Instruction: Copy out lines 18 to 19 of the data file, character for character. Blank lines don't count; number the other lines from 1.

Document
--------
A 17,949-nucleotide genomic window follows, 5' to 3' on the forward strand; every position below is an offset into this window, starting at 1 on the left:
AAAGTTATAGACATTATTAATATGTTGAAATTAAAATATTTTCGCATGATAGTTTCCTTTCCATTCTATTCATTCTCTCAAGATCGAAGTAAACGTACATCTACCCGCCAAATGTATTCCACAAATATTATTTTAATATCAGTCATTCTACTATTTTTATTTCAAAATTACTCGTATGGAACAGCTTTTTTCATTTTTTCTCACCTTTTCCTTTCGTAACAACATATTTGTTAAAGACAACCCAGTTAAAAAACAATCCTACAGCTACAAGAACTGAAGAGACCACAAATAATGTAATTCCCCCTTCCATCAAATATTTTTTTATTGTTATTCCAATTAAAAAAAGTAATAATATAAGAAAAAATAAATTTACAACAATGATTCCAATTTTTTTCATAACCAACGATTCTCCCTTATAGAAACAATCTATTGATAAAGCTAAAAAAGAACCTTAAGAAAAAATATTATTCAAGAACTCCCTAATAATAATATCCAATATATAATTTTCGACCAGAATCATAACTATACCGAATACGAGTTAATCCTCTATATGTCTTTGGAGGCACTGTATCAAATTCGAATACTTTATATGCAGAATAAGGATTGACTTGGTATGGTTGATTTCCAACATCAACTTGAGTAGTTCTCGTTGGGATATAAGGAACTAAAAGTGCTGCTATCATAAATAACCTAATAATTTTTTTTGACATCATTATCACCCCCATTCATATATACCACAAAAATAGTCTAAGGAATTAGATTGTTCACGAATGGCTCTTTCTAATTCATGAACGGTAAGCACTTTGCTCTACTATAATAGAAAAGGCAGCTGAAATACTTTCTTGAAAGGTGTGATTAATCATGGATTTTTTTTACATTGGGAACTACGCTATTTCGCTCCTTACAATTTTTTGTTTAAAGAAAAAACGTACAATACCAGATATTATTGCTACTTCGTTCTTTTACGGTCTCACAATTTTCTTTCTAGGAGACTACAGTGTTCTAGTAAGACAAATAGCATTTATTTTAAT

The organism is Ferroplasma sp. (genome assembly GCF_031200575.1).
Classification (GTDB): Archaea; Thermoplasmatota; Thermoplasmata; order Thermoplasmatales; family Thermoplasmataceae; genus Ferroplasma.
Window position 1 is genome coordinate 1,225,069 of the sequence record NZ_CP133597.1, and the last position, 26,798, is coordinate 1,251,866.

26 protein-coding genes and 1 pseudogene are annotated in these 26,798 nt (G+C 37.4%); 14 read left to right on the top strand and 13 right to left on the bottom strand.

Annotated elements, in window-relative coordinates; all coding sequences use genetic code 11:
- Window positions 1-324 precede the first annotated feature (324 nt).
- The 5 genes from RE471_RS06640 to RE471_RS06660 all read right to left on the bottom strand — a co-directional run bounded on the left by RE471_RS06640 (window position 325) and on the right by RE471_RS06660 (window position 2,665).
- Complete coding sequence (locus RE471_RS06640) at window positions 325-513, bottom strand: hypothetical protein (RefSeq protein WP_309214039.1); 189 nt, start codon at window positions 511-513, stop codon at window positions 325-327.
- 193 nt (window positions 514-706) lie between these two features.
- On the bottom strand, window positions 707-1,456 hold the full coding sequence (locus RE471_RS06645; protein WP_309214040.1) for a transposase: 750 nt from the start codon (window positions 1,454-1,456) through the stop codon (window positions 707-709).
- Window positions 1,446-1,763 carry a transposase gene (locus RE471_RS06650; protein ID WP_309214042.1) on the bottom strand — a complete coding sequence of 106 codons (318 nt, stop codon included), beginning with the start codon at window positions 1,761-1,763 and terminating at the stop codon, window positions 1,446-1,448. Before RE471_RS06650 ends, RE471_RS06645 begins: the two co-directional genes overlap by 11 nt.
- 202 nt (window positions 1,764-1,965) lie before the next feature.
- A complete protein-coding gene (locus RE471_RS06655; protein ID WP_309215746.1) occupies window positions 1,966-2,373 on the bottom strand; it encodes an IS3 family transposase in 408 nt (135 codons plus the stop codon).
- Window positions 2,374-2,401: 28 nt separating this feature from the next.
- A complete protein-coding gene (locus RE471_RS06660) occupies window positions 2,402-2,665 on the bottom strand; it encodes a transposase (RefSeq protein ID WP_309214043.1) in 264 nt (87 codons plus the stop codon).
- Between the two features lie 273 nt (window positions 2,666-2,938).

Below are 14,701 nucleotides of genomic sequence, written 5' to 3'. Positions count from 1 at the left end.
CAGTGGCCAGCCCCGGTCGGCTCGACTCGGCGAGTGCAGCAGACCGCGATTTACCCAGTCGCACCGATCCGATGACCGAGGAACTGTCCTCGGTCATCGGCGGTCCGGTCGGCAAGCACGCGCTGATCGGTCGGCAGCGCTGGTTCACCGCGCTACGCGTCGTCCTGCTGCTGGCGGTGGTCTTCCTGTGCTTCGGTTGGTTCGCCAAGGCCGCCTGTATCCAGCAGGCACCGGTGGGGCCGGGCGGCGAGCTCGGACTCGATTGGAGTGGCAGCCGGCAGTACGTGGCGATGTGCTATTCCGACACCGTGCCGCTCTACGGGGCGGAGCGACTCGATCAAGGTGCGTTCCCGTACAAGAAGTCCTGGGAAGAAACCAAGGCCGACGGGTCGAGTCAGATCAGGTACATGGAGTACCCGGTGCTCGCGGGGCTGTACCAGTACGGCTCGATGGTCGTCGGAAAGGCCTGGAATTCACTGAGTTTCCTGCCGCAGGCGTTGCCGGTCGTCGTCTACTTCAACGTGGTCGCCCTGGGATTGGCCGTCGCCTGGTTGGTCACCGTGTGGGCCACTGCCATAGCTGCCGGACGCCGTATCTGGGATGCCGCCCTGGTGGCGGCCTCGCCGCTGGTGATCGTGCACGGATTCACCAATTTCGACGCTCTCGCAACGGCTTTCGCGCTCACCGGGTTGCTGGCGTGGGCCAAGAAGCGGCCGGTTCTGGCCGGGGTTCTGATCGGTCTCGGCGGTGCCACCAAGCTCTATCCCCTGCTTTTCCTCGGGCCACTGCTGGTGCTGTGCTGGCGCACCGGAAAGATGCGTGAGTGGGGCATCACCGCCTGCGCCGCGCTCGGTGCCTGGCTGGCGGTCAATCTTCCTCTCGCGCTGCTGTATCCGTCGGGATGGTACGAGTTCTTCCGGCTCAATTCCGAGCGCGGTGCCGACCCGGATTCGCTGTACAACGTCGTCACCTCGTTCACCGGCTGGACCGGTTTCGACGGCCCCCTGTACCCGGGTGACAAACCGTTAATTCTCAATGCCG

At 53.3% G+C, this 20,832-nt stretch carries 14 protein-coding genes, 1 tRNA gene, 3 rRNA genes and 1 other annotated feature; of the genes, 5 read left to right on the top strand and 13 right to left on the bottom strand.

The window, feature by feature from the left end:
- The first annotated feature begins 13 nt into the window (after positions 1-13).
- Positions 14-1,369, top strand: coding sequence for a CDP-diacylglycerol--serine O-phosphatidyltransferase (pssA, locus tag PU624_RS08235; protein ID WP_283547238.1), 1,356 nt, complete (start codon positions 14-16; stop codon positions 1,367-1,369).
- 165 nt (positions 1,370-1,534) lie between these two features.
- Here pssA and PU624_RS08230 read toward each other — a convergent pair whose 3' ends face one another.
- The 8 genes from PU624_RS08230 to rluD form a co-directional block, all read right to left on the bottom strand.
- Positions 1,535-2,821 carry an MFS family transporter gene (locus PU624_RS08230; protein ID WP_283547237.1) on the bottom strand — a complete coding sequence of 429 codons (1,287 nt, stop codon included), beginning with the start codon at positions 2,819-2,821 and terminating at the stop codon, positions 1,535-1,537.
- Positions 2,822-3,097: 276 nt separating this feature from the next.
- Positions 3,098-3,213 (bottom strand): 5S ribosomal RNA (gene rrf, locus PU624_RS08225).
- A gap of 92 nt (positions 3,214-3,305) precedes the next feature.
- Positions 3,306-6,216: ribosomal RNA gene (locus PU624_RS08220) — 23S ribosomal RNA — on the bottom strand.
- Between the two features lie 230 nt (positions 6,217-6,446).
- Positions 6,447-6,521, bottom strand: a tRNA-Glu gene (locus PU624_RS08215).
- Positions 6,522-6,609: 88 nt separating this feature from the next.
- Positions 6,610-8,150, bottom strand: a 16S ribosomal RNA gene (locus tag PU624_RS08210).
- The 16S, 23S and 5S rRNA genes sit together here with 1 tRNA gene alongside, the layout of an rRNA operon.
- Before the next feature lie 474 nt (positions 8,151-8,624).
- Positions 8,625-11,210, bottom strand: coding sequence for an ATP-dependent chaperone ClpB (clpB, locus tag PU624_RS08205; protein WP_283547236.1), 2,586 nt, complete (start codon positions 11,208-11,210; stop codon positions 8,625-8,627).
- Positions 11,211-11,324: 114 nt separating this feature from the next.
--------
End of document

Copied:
- Between the two features lie 273 nt (window positions 2,666-2,938).

Below are 14,701 nucleotides of genomic sequence, written 5' to 3'. Positions count from 1 at the left end.